Thursday, September 13, 2007

Medication Black Box Warning - Unintended Consequences

1. There was an upswing in suicide among teenagers and young adults.
2. Physicians, suspected or diagnosed depression, & prescribed antidepressants.
3. Data suggested increased risk of suicide in young people taking antidepressants.
4. FDA mandated Black Box Warnings for antidepressants stating those risks.
5. Lawyers saw chance for big opportunity and solicited clients.
6. Many physicians decreased or abandoned use of antidepressants.
7. Follow-up studies and data showed increase in teen/young adult suicide rates.
8. FDA cited "Unintended Consequences", but denied cause/effect scenario.
9. Only age group that did not show increased suicide rate was that over 60 years old.
10. This was only group in which antidepressant use increased in time frame.

Could it be that depression is a cause of suicide? Could it be that antidepressants, like all medications, are not effective in a certain percentage of the population taking the medicine? Could it be that responders to the antidepressants did not commit suicide while some of the non responders continued in their depressed states and finally committed suicide? Just wondering. But, there seems to be some cause and effect here.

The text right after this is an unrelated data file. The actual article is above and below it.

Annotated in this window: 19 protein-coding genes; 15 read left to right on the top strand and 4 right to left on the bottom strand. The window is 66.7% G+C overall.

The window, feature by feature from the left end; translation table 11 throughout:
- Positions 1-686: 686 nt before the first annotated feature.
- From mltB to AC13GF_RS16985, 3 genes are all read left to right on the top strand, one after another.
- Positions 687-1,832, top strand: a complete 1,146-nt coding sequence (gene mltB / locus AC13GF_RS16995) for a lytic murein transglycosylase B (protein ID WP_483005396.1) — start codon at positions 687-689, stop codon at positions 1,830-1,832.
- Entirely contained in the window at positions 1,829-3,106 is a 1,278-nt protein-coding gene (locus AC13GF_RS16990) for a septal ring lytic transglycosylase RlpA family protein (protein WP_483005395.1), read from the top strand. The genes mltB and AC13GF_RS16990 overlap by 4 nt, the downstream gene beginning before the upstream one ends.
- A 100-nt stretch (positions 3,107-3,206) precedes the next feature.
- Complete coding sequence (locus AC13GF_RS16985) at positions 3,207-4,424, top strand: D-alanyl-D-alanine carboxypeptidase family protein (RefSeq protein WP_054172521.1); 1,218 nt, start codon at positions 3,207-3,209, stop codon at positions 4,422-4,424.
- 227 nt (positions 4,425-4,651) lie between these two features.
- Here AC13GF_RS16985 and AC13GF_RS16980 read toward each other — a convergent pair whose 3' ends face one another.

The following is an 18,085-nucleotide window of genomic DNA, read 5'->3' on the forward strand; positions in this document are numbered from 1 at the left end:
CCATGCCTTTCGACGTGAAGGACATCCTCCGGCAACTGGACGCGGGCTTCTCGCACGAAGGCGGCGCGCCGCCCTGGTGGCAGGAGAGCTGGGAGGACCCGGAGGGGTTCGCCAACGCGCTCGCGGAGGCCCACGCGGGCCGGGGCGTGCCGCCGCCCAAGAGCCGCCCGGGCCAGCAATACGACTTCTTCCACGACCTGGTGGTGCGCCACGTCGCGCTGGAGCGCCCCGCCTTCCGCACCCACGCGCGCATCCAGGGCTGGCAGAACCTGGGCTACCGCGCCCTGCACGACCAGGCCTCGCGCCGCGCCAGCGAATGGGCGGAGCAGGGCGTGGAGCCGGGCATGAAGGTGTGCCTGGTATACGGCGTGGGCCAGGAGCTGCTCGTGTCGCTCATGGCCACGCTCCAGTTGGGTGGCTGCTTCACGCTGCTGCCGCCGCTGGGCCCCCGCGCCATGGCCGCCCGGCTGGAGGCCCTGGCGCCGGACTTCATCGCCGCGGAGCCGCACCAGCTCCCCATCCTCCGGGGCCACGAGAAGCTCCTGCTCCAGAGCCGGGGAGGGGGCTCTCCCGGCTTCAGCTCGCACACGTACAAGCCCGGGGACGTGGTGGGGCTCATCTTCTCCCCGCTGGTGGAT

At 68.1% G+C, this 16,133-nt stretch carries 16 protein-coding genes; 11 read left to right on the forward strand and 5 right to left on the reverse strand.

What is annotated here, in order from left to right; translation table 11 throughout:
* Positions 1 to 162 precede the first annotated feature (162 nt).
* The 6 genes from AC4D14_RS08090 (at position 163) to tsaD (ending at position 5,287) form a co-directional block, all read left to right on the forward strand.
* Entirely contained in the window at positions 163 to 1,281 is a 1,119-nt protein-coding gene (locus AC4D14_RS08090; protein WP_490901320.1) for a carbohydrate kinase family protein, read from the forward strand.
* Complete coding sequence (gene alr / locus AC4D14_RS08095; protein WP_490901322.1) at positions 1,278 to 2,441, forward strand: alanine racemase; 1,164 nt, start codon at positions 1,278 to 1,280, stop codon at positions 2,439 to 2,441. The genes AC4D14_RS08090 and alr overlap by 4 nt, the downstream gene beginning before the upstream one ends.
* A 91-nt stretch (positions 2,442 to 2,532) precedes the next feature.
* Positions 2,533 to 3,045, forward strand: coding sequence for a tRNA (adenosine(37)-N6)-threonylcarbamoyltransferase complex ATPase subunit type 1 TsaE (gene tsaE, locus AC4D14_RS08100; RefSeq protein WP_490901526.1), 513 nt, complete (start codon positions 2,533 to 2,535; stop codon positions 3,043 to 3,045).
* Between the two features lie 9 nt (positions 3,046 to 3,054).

What's going to happen to that FDA Black Box Warning?

"Greed is Good!" - Gordon Gekko in "Wall Street" (1987)

Bank of America raises ATM surcharge

In a move that's expected to prompt higher fees industrywide, Bank of America has raised, to $3, the amount it charges non-customers to withdraw cash from most of its ATMs.

The fee, up from $2 per withdrawal (a mere 50% increase), was quietly rolled out across the country in July and August. It's the highest such fee ever imposed nationwide by a major bank.

Because Bank of America (BAC) has the largest ATM network in the USA, the higher fees could hit millions of consumers. Guess the financial world has to do something now that the ludricous subprime market is collapsing. Bless their greedy little hearts.

Wednesday, September 12, 2007

To Blog or Not to Blog, That is the Question

I signed off the blogosphere as an active blogger about a year ago. Since then I have continued to read different blogs and commented on a few or more entries, excuse me, blog posts. A couple more blogsites have caught my attention as well as YouTube...ain't that a hoot? I have been tempted at times to start blogging again. Several things have tweaked my desire to make a comment or two via the blogosphere. Topics will include the "no-no's" around the dinner table: politics and religion. The field of medicine will be featured as well as quirks in our society. Like "Law & Order" ( the original ) some entries will be "ripped from the headlines".

One lesson I have learned: Keep your posts short.

If you are one of the few that have continued to monitor my blog, stay tuned. I think I'll come back in a little while to discuss some things.